4.) I edited the table to include a computed field that pulls out the last 7 digits.  This shows me the lastPwdSet in seconds.  This is called pwdtest in my table.  

5.) Now you will be ready to report this information using Crystal Report or any other reporting software.

6.) To convert integer8 (or 64 bit) datetime that Active Directory uses you will use this formula to get a correct date format:

(DateAdd(hh,-5,(DateAdd(ss,(pwdtest - 11644473600),'1/1/1970'))))

The date that active directory uses for lastPwdSet is the number of 100 nanoseconds has passed since 1/1/1601 in UTC time.  SQL server does not handle dates ranges this far back (at least I got an overflow error...my guess the number was too long).  So I found out that there are 11,644,473,600 seconds between 1/1/1601 and 1/1/1970.

The inner DateAdd command takes the pwdtest date - 1/1/1970 date and converts advances this amount from 1/1/1970.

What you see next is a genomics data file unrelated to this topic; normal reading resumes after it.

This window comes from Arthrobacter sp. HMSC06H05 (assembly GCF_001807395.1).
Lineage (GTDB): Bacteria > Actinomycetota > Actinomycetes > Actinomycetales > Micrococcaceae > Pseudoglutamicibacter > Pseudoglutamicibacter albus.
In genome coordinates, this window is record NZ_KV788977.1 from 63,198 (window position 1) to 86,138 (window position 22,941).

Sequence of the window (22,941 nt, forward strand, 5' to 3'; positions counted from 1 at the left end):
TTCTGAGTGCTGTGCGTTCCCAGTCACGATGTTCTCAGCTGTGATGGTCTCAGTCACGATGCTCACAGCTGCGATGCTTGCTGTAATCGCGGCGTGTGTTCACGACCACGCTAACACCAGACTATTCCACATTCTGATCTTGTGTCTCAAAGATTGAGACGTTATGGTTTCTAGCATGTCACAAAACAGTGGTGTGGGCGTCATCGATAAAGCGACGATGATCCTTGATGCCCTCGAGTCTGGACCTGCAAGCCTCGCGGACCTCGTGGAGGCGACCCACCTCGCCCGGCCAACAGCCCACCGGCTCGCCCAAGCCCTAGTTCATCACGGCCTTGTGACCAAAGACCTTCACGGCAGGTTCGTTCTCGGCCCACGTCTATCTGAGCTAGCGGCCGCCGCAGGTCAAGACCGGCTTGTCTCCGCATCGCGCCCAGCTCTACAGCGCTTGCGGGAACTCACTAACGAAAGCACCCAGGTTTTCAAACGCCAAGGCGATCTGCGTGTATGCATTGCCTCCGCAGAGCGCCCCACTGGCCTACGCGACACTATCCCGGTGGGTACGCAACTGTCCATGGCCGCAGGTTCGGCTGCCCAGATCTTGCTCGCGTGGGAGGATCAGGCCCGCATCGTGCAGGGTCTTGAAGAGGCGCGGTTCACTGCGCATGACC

Example:
pwdLastSet (Actual value in Active Directory) = 127204023240468000
pwdtest (computed field (left([pwdLastSet],11)) in MS SQL that strips the last 7 digits of pwdLastSet field = 12720402324
11644473600 = The number of seconds that have elapsed between 1/1/1601 - 1/1/1970

DateAdd(ss,1075928724, '1/1/1970') = 2004-02-04  21:05:24.000

The outer DateAdd convert the UTC time to your local timezone.  Since I'm 5 hours behind UMT you have to subtract 5 hours off the 2004-02-04  21:05:24.000 value.  The result is: 2004-02-04  16:05:24.000

***  You might be able to put this formula in the computed fieldin MS SQL, but I couldn't figure it out.  Please respond if you know this is done.

There are some date fields in Active Directory that reports an actual date value, but there are some that use this integer8 value.  You will have to use a formula to convert it to a usable date/time format.

Just let me know if anyone has any questions.

Thanks to all that helped in their own way!

Bill



0
 
frodomanCommented:
Bill,

Nice work.  You didn't have to award points though as I'm not sure I helped much...

Cheers,

frodoman
0
 
blouckswwuAuthor Commented:
Actually I'll give ya whatever just by giving any input.  Your date statement actually gave me the idea to do this.

Thanks again bud and have a good day!

Bill
0
Question has a verified solution.

Are you are experiencing a similar issue? Get a personalized answer when you ask a related question.

Have a better answer? Share it in a comment.

All Courses

From novice to tech pro — start learning today.